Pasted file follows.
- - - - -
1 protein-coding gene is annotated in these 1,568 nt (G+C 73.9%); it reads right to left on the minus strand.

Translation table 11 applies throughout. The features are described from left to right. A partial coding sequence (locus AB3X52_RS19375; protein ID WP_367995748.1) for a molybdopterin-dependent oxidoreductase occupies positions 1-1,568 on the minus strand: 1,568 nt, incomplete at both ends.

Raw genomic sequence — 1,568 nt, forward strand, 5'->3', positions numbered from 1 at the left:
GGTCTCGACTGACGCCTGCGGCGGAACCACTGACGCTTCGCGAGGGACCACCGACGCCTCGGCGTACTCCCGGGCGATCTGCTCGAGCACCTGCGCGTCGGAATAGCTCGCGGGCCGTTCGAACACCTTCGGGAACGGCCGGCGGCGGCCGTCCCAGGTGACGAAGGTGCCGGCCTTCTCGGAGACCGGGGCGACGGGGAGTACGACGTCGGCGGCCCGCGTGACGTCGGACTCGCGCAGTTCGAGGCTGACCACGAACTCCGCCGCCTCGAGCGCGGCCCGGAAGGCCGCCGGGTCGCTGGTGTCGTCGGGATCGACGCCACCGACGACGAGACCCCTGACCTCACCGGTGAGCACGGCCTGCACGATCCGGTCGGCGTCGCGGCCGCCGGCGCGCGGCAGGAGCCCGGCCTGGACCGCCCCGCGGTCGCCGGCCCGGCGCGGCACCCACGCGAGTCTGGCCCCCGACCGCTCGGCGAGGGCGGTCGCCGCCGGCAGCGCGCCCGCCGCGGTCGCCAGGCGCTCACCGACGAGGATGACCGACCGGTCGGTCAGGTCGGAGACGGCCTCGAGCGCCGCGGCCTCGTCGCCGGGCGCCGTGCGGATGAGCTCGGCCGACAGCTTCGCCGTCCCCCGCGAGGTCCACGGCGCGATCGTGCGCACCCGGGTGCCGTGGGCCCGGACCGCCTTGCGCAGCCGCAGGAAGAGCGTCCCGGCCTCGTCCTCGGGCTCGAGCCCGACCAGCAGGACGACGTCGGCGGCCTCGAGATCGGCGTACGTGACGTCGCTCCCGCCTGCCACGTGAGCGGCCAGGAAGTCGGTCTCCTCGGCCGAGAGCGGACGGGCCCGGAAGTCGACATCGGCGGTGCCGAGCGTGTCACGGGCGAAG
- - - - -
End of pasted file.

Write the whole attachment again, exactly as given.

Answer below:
1 protein-coding gene is annotated in these 1,568 nt (G+C 73.9%); it reads right to left on the minus strand.

Translation table 11 applies throughout. The features are described from left to right. A partial coding sequence (locus AB3X52_RS19375; protein ID WP_367995748.1) for a molybdopterin-dependent oxidoreductase occupies positions 1-1,568 on the minus strand: 1,568 nt, incomplete at both ends.

Raw genomic sequence — 1,568 nt, forward strand, 5'->3', positions numbered from 1 at the left:
GGTCTCGACTGACGCCTGCGGCGGAACCACTGACGCTTCGCGAGGGACCACCGACGCCTCGGCGTACTCCCGGGCGATCTGCTCGAGCACCTGCGCGTCGGAATAGCTCGCGGGCCGTTCGAACACCTTCGGGAACGGCCGGCGGCGGCCGTCCCAGGTGACGAAGGTGCCGGCCTTCTCGGAGACCGGGGCGACGGGGAGTACGACGTCGGCGGCCCGCGTGACGTCGGACTCGCGCAGTTCGAGGCTGACCACGAACTCCGCCGCCTCGAGCGCGGCCCGGAAGGCCGCCGGGTCGCTGGTGTCGTCGGGATCGACGCCACCGACGACGAGACCCCTGACCTCACCGGTGAGCACGGCCTGCACGATCCGGTCGGCGTCGCGGCCGCCGGCGCGCGGCAGGAGCCCGGCCTGGACCGCCCCGCGGTCGCCGGCCCGGCGCGGCACCCACGCGAGTCTGGCCCCCGACCGCTCGGCGAGGGCGGTCGCCGCCGGCAGCGCGCCCGCCGCGGTCGCCAGGCGCTCACCGACGAGGATGACCGACCGGTCGGTCAGGTCGGAGACGGCCTCGAGCGCCGCGGCCTCGTCGCCGGGCGCCGTGCGGATGAGCTCGGCCGACAGCTTCGCCGTCCCCCGCGAGGTCCACGGCGCGATCGTGCGCACCCGGGTGCCGTGGGCCCGGACCGCCTTGCGCAGCCGCAGGAAGAGCGTCCCGGCCTCGTCCTCGGGCTCGAGCCCGACCAGCAGGACGACGTCGGCGGCCTCGAGATCGGCGTACGTGACGTCGCTCCCGCCTGCCACGTGAGCGGCCAGGAAGTCGGTCTCCTCGGCCGAGAGCGGACGGGCCCGGAAGTCGACATCGGCGGTGCCGAGCGTGTCACGGGCGAAG